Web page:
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OA 12 - Emerging Genomic Targets (ID 679)
- Event: WCLC 2017
- Type: Oral
- Track: Advanced NSCLC
- Presentations: 1
OA 12.01 - The Preclinical and Clinical Activity of Poziotinib, a Potent, Selective Inhibitor of EGFR Exon 20 Mutant NSCLC (ID 10369)
11:00 - 12:30 | Author(s): A. Truini
Approximately 10% of EGFR mutant NSCLCs have an insertion/mutation in exon 20 of EGFR resulting in primary resistance to currently available tyrosine kinase inhibitors (TKIs). We previously reported that the structural features of poziotinib could potentially enable it to circumvent the steric hindrance induced by exon 20 mutations. Here we further characterize the preclinical activity of poziotinib and report on initial clinical activity of poziotinib in patients with EGFR exon 20 mutations from an ongoing phase II study.
We evaluated poziotinib activity in vitro using human NSCLC cell lines and the BAF3 model as well as several patient-derived xenograft (PDX) models and genetically engineered mouse models (GEMMs) of exon 20 insertion. We launched a phase 2 investigator-initiated trial of poziotinib in patients with metastatic NSCLC with EGFR exon 20 insertions (NCT03066206).
In vitro poziotinib was approximately 100x more potent than osimertinib and 40x more potent than afatinib against a common panel of EGFR exon 20 insertions. Furthermore, it had ~65-fold greater potency against common exon 20 insertions compared with EGFR T790M mutations; 3[rd] generation inhibitors osimertinib, EGF816, and rociletinib were all significantly less potent for exon 20 mutations/insertions compared with T790M. in vivo poziotinib led to >85% reduction in tumor burden in GEM models of EGFR exon 20 insertion (D770insNPG) NSCLC and the PDX model LU0387 (H773insNPH). To date, 8 platinum-refractory patients with EGFR exon 20 insertion mutation metastatic NSCLC have been enrolled in the clinical trial and treated with poziotinib at a dose of 16 mg PO daily. Two patients have reached the first interval-imaging time point (at 8 weeks of therapy per protocol). Both patients exhibited dramatic partial response, with one patient reporting improvement in dyspnea and cough at one week of therapy. In this early stage of the study, one case of grade 3 paronchycia was observed. One additional platinum- and erlotinib-refractory patient with EGFR exon 20 insertion was treated with poziotinib on compassionate basis. The patient achieved partial response after three weeks of treatment.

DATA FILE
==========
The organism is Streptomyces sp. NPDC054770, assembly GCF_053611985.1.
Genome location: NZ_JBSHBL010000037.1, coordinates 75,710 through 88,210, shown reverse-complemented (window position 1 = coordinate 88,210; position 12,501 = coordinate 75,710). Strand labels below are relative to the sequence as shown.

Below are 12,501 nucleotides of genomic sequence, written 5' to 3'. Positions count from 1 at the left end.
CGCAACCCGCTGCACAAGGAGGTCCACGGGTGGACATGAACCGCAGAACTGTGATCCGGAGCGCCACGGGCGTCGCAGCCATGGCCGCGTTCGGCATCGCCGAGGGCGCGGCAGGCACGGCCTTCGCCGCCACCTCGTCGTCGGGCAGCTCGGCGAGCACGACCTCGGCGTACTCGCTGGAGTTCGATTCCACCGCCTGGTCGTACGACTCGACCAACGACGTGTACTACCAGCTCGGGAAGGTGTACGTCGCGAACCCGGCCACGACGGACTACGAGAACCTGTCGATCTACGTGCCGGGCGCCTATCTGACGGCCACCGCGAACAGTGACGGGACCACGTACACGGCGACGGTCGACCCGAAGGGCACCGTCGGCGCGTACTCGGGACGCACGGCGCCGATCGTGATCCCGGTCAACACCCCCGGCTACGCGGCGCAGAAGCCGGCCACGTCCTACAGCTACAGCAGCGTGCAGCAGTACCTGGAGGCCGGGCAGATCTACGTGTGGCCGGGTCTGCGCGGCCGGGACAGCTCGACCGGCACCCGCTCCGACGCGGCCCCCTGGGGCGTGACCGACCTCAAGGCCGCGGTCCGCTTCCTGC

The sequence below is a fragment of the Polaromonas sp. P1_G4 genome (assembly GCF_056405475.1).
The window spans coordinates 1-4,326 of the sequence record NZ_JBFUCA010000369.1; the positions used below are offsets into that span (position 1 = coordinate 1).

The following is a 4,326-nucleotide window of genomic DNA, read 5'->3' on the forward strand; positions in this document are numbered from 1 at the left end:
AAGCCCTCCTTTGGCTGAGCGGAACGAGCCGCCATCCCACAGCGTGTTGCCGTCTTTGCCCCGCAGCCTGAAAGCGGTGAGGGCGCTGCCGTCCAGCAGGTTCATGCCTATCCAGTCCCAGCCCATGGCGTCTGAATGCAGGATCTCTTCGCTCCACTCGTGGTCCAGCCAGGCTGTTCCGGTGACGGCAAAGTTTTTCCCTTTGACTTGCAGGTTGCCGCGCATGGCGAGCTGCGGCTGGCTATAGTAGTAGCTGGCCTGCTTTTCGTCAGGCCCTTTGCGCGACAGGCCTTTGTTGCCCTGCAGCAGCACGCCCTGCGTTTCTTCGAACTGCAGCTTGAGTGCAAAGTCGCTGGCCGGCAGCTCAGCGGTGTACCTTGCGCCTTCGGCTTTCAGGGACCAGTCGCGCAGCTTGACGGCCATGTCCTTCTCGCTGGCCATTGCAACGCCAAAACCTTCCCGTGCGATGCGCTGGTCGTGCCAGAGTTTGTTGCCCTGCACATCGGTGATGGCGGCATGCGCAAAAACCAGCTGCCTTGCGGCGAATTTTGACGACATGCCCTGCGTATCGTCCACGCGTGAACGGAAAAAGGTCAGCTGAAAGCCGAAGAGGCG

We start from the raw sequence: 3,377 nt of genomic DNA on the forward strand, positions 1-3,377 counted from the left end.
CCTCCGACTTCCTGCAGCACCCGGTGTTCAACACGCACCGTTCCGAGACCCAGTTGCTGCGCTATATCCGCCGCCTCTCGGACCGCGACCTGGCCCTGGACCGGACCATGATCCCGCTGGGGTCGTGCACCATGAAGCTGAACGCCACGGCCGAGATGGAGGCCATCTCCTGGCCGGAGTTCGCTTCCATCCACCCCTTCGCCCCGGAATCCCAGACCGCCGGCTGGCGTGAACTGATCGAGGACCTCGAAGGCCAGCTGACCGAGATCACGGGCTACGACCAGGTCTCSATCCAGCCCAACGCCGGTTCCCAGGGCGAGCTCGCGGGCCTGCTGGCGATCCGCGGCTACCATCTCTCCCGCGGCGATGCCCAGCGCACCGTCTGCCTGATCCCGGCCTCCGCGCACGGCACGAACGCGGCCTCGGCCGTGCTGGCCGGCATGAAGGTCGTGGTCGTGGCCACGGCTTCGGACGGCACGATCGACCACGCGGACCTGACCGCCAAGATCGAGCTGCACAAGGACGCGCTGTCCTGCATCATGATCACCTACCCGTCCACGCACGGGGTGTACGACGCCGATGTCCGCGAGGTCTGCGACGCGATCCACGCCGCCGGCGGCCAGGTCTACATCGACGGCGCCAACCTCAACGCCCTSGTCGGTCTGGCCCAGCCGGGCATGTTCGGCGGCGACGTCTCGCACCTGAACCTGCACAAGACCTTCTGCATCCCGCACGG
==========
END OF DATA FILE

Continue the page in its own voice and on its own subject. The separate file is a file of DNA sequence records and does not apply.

Poziotinib has selective activity against EGFR exon 20 mutations and potent activity in cell lines, PDX, and GEM models. Three platinum-refractory patients with EGFR exon 20 mutations have been treated thus far and are evaluable for response; all three had partial responses at the time of the initial scan. Updated data from the ongoing phase 2 clinical trial of poziotinib will be presented at the meeting.
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P3.01 - Advanced NSCLC (ID 621)
- Event: WCLC 2017